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Caught in Between


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More Financial Advice for the Sandwich Generation

Tax benefits

Unpaid family caregivers often give a lot, but when tax time rolls around, they are also entitled to a few breaks, says Brad Konishi, a certified public accountant in Honolulu.

Head of household: Generally, filing as head of household means lower tax rates than married filing separately or single filers. To file as head of household, there are three basic requirements: The filer must be “considered unmarried” by the IRS on the last day of the year; pay more than half the cost of keeping up a home for the year; and a qualifying person must have lived with the filer for more than half of the year, except if the qualifying person is a dependent parent.

A person who is single and living on their own can qualify as head of household if they are paying to keep up the household of the parent.
Married couples who file jointly generally have the lowest tax rates, so it is almost always a better option to file with the married filing jointly status rather than as head of household, Konishi says.

Medical tax deduction: When children live in the same home as an elderly parent, and pay for capital improvements for the home for the medical benefit of the parent, such as adding a wheelchair ramp or handrails, it may be possible to get a medical tax deduction on some of the costs. Just take the cost of the improvement and subtract out the resulting increase in property value; the remainder would be the amount of the medical deduction. This deduction is available to all taxpayers regardless of their filing status.

College versus care

The financial strain of the “sandwich generation” often means a choosing how to spread resources between college costs for children and long-term care for parents.

It’s important for people to align dollars with the priority, says Eric Fujimoto of Ameriprise Financial Services Inc.

Ask: What if I pay everything for school out of pocket? What if I pay everything for my parents out of pocket? Is the end result acceptable? If it is, accept the risk of long-term care payments and college costs; if not, transfer the risk, he says.

To help defray college or private-school costs, consider federal tax credits available for college students or their parents. Tuition and education deductions exist for parents of students as well.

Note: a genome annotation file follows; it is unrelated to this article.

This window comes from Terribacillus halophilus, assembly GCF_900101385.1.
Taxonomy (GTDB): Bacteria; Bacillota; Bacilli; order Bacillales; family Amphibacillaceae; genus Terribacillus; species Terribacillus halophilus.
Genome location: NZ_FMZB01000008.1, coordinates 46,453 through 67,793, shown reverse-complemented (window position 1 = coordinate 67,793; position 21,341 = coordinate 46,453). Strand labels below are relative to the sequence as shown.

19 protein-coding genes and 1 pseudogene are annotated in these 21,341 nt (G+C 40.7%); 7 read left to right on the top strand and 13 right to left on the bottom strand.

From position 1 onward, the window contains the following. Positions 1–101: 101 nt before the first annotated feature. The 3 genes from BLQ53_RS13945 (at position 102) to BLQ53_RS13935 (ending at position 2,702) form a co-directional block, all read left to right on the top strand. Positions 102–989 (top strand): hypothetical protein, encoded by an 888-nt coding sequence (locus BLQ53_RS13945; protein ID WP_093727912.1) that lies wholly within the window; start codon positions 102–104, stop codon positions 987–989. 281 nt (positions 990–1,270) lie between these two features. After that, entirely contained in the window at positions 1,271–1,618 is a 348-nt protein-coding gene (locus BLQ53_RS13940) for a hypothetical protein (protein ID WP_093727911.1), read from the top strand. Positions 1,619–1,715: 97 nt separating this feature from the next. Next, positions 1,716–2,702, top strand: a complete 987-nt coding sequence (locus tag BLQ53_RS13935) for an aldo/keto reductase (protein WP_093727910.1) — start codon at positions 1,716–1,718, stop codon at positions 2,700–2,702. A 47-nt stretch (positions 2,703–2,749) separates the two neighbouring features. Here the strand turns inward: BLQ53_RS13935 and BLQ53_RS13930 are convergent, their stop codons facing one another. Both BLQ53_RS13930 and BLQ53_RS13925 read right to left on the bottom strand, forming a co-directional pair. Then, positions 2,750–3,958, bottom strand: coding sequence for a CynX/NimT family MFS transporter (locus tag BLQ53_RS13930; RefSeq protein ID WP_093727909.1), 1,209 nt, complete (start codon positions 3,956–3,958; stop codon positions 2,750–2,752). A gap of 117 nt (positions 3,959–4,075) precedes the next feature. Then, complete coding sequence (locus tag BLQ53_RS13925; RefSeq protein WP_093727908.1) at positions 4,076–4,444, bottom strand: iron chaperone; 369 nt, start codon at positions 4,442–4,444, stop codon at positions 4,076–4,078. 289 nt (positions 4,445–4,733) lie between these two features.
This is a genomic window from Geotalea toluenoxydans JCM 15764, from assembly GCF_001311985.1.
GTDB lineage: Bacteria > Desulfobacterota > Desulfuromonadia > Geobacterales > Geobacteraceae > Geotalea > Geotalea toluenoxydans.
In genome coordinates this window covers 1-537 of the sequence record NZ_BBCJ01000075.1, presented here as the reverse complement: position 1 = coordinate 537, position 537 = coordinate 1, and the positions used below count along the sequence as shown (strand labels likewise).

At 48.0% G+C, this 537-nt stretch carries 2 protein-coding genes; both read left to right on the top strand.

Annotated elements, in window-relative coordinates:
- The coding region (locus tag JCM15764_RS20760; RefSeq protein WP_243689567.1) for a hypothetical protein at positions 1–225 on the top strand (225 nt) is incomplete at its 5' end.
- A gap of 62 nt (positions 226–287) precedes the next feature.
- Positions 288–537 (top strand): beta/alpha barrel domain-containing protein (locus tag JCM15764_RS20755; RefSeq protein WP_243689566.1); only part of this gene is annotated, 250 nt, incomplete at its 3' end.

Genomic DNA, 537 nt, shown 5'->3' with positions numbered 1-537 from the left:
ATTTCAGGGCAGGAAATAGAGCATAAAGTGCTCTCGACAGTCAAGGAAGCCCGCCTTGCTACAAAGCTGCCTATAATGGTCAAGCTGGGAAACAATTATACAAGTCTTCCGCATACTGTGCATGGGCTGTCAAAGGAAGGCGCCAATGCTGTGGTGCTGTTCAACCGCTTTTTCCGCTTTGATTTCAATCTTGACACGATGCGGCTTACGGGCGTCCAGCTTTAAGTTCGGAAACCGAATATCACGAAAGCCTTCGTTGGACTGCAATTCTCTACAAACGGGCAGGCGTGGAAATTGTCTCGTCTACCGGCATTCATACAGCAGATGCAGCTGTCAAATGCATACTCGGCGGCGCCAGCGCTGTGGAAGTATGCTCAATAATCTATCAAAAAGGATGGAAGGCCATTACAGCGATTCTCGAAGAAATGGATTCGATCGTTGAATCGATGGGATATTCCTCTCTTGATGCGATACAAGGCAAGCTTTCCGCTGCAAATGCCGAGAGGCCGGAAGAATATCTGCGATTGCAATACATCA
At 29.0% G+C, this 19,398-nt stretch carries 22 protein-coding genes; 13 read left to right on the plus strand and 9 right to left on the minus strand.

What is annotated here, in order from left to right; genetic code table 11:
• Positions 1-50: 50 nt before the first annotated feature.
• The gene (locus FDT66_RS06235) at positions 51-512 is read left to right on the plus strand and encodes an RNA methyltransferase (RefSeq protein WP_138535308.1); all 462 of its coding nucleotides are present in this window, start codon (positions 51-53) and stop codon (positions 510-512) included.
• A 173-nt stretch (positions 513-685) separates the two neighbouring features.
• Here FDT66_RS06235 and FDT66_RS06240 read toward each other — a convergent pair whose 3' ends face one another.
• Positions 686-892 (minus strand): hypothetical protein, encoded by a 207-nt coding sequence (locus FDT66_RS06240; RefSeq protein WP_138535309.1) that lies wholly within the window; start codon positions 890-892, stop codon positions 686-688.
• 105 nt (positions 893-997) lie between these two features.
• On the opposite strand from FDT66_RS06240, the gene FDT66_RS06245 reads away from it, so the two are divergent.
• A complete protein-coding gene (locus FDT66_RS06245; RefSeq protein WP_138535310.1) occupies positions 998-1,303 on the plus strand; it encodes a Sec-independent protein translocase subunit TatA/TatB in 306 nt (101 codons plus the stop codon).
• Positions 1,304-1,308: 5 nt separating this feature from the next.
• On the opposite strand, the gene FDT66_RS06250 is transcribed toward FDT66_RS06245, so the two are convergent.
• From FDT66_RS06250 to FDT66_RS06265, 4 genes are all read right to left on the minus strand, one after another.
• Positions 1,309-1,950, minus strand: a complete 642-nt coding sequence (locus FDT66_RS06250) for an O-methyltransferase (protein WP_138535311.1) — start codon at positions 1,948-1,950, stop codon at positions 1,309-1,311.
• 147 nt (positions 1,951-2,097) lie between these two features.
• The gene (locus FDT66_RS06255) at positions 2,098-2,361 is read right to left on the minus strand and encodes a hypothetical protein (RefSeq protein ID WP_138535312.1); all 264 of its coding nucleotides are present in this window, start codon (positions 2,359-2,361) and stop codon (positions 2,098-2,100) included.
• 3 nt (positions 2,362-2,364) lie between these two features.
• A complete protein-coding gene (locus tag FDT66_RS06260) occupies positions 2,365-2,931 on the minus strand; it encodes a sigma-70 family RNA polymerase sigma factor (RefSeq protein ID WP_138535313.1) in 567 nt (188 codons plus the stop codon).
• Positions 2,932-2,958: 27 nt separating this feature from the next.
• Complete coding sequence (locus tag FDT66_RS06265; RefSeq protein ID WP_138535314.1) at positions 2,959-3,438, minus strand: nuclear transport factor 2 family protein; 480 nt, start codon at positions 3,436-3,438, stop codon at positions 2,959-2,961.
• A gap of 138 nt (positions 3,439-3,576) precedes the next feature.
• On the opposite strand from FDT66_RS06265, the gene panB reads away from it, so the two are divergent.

Normally there is a $13,000 gift limit, but there is no limit by a family member when they are paying directly to an educational institution for tuition costs.

Ethan Okura of Okura & Associates suggests setting aside money into a 529 educational savings plan designated for a child or other family beneficiary. That money will grow tax free, and it will come out tax free if used for qualified educational purposes.

Functioning like a Roth IRA, the beneficiary can change if the designated child does not attend college. Each state has a plan, and many colleges have a plan.


When qualifying for Medicaid, there is a five-year look-back period on gift-giving, so someone considering that option would need to plan ahead when looking to leave an inheritance, Ethan Okura of Okura & Associates says.

Parents should also consider a life estate – the right to use their home for the rest of their life – where both the child and parent are on the title, and ownership by the child is a future right after the parent dies, he says.

A legacy trust can be used when leaving assets to children, he says. Also called a generation-skipping trust, the parent can take assets out of the trust or use assets that are included in the trust. Those assets are protected against creditors or a divorcing spouse, as well as estate taxes.

“Remember that estate planning is an ongoing process, so even if they have done something in the past, it is important to check back every five years or so,” he says. “Generally for boomers, they are right at the age to start looking seriously at planning.”


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